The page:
QM/MM Applications and Corrections for Chemical Reactions
In this thesis, we present novel computational methods and frameworks to address the challenges associated with the determination of free energy profiles for condensed-phase chemical reactions using combined quantum mechanical and molecular mechanical (QM/MM) approaches. We focus on overcoming issues related to force matching, molecular polarizability, and convergence of free energy profiles. First, we introduce a method called Reaction Path-Force Matching in Collective Variables (RP-FM-CV) that efficiently carries out ab initio QM/MM free energy simulations through mean force fitting. This method provides accurate and robust simulations of solution-phase chemical reactions by significantly reducing deviations on the collective variables forces, thereby bringing simulated free energy profiles closer to experimental and benchmark AI/MM results. Second, we explore the role of pairwise repulsive correcting potentials in generating converged free energy profiles for chemical reactions using QM/MM simulations. We develop a free energy correcting model that sheds light on the behavior of repulsive pairwise potentials with large force deviations in collective variables. Our findings contribute to a deeper understanding of force matching models, paving the way for more accurate predictions of free energy profiles in chemical reactions. Next, we address the underpolarization problem in semiempirical (SE) molecular orbital methods by introducing a hybrid framework called doubly polarized QM/MM (dp-QM/MM). This framework improves the response property of SE/MM methods through high-level molecular polarizability fitting using machine learning (ML)-derived corrective polarizabilities, referred to as chaperone polarizabilities. We demonstrate the effectiveness of the dp-QM/MM method in simulating the Menshutkin reaction in water, showing that ML chaperones significantly reduce the error in solute molecular polarizability, bringing simulated free energy profiles closer to experimental results. In summary, this thesis presents a series of novel methods and frameworks that improve the accuracy and reliability of free energy profile estimations in condensed-phase chemical reactions using QM/MM simulations. By addressing the challenges of force matching, molecular polarizability, and convergence, these advancements have the potential to impact various fields, including computational chemistry, materials science, and drug design.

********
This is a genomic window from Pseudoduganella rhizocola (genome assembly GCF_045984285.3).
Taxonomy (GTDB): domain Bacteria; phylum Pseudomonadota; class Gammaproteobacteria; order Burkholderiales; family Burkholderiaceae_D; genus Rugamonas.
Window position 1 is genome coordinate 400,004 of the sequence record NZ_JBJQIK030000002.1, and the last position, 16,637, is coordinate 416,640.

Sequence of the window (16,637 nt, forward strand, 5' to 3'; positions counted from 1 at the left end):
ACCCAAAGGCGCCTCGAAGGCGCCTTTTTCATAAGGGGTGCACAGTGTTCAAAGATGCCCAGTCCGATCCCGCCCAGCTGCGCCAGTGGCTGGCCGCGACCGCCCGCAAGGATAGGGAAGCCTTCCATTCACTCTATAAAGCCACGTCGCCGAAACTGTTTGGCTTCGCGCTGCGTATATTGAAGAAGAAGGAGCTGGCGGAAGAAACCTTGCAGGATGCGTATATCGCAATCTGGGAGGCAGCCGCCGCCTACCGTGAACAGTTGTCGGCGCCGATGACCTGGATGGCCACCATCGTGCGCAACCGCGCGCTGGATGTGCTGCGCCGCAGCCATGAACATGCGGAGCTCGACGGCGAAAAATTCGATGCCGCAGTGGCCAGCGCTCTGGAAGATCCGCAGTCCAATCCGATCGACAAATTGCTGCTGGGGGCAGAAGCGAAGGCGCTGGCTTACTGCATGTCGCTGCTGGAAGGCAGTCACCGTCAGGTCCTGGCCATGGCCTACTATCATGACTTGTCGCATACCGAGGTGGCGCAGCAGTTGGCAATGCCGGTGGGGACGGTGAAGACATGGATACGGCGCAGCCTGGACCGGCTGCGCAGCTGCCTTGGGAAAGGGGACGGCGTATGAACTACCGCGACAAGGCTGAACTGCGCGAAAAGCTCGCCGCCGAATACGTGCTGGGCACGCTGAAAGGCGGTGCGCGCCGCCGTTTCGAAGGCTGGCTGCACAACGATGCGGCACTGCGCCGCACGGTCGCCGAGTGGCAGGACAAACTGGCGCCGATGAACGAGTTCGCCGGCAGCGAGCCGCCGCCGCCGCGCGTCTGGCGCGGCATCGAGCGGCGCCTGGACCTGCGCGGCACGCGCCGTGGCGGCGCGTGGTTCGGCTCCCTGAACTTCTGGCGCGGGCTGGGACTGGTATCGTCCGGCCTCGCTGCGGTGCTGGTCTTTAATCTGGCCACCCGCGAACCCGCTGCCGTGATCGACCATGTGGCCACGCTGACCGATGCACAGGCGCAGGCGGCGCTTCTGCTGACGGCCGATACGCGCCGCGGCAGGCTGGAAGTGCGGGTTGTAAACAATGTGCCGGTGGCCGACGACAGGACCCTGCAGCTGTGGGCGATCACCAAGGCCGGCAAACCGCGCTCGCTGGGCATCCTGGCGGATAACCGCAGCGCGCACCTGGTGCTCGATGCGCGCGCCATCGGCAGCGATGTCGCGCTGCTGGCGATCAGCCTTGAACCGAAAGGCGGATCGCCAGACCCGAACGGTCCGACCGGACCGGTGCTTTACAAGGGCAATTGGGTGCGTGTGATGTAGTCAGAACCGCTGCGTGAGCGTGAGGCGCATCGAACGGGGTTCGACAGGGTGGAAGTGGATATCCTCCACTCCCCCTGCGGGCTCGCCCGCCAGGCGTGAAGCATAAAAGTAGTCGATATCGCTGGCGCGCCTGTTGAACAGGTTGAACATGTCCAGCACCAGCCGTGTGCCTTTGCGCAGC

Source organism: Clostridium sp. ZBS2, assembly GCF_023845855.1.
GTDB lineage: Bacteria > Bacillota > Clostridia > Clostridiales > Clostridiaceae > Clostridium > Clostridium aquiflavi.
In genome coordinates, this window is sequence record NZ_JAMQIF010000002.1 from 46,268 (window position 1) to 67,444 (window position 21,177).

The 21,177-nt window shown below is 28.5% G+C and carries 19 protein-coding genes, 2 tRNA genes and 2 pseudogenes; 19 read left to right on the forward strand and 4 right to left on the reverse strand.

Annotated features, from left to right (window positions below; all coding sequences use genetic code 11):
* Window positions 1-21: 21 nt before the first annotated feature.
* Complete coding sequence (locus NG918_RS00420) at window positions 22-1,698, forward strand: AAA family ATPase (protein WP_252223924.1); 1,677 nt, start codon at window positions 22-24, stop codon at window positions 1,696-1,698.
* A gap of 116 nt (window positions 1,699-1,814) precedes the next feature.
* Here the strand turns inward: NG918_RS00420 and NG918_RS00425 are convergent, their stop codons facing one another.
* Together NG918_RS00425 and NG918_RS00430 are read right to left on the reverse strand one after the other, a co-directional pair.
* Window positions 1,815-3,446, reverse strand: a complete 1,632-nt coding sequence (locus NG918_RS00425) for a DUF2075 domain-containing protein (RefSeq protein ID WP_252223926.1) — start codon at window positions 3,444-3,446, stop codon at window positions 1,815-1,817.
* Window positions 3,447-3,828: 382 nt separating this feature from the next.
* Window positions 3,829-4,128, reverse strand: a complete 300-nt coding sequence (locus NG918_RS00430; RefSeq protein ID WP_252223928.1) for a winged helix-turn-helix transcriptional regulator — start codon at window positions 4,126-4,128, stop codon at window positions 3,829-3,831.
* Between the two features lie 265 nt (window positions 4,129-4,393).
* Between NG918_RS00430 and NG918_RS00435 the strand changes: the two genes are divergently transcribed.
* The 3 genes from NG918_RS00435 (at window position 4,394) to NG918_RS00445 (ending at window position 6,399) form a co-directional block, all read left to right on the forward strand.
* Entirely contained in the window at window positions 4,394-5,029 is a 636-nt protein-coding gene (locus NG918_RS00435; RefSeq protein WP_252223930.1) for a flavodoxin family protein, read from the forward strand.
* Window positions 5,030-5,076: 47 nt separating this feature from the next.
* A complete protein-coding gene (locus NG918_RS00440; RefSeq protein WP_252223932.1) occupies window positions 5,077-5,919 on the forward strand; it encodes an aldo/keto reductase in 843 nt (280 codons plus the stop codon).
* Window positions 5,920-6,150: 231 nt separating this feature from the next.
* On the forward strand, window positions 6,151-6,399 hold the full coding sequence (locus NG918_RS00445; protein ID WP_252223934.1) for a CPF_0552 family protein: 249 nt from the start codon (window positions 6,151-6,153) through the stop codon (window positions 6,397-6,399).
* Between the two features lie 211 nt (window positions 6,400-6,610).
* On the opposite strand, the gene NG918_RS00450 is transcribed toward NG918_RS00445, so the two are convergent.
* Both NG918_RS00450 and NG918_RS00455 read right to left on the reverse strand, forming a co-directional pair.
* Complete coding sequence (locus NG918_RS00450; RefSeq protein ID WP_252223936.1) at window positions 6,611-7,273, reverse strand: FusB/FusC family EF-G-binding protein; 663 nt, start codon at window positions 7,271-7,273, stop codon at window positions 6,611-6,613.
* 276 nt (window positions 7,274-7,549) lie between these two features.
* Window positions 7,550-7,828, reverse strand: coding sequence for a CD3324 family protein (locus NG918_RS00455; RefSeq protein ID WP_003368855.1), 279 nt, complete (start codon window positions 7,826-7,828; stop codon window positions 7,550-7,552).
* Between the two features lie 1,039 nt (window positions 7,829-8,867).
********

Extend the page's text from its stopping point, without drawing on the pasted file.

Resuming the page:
- Doctor of Philosophy